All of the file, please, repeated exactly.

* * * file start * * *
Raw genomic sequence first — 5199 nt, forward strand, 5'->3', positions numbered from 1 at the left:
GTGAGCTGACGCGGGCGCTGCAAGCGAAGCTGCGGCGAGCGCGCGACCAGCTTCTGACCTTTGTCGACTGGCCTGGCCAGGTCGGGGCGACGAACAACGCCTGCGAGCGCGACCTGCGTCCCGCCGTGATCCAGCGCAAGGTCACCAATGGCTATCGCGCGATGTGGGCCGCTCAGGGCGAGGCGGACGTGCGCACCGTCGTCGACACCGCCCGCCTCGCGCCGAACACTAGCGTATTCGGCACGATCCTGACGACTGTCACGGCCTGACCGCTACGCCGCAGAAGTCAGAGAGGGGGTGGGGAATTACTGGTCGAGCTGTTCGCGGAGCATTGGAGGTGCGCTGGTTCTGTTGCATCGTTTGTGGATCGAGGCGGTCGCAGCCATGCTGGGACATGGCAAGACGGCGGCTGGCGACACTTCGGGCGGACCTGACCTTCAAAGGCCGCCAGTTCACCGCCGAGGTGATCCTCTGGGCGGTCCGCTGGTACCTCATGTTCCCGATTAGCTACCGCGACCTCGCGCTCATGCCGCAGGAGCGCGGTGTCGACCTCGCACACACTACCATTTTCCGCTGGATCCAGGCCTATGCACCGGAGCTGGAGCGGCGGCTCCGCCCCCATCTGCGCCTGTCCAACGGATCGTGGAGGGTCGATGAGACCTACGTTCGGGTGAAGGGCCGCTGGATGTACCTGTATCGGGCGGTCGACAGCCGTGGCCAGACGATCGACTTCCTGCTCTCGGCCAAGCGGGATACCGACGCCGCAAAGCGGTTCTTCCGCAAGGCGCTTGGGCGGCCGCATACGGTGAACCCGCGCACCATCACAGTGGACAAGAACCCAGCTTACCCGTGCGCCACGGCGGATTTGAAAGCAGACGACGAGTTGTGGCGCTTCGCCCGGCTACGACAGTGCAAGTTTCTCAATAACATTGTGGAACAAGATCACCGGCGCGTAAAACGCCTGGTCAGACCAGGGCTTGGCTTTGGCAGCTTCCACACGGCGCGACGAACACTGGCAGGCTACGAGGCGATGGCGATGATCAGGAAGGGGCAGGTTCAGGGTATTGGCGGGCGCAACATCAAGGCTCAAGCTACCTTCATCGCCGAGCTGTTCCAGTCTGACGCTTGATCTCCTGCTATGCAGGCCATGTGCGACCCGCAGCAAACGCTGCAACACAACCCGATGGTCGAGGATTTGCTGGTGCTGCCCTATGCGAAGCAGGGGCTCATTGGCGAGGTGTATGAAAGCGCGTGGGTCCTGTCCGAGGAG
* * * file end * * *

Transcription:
Raw genomic sequence first — 5199 nt, forward strand, 5'->3', positions numbered from 1 at the left:
GTGAGCTGACGCGGGCGCTGCAAGCGAAGCTGCGGCGAGCGCGCGACCAGCTTCTGACCTTTGTCGACTGGCCTGGCCAGGTCGGGGCGACGAACAACGCCTGCGAGCGCGACCTGCGTCCCGCCGTGATCCAGCGCAAGGTCACCAATGGCTATCGCGCGATGTGGGCCGCTCAGGGCGAGGCGGACGTGCGCACCGTCGTCGACACCGCCCGCCTCGCGCCGAACACTAGCGTATTCGGCACGATCCTGACGACTGTCACGGCCTGACCGCTACGCCGCAGAAGTCAGAGAGGGGGTGGGGAATTACTGGTCGAGCTGTTCGCGGAGCATTGGAGGTGCGCTGGTTCTGTTGCATCGTTTGTGGATCGAGGCGGTCGCAGCCATGCTGGGACATGGCAAGACGGCGGCTGGCGACACTTCGGGCGGACCTGACCTTCAAAGGCCGCCAGTTCACCGCCGAGGTGATCCTCTGGGCGGTCCGCTGGTACCTCATGTTCCCGATTAGCTACCGCGACCTCGCGCTCATGCCGCAGGAGCGCGGTGTCGACCTCGCACACACTACCATTTTCCGCTGGATCCAGGCCTATGCACCGGAGCTGGAGCGGCGGCTCCGCCCCCATCTGCGCCTGTCCAACGGATCGTGGAGGGTCGATGAGACCTACGTTCGGGTGAAGGGCCGCTGGATGTACCTGTATCGGGCGGTCGACAGCCGTGGCCAGACGATCGACTTCCTGCTCTCGGCCAAGCGGGATACCGACGCCGCAAAGCGGTTCTTCCGCAAGGCGCTTGGGCGGCCGCATACGGTGAACCCGCGCACCATCACAGTGGACAAGAACCCAGCTTACCCGTGCGCCACGGCGGATTTGAAAGCAGACGACGAGTTGTGGCGCTTCGCCCGGCTACGACAGTGCAAGTTTCTCAATAACATTGTGGAACAAGATCACCGGCGCGTAAAACGCCTGGTCAGACCAGGGCTTGGCTTTGGCAGCTTCCACACGGCGCGACGAACACTGGCAGGCTACGAGGCGATGGCGATGATCAGGAAGGGGCAGGTTCAGGGTATTGGCGGGCGCAACATCAAGGCTCAAGCTACCTTCATCGCCGAGCTGTTCCAGTCTGACGCTTGATCTCCTGCTATGCAGGCCATGTGCGACCCGCAGCAAACGCTGCAACACAACCCGATGGTCGAGGATTTGCTGGTGCTGCCCTATGCGAAGCAGGGGCTCATTGGCGAGGTGTATGAAAGCGCGTGGGTCCTGTCCGAGGAG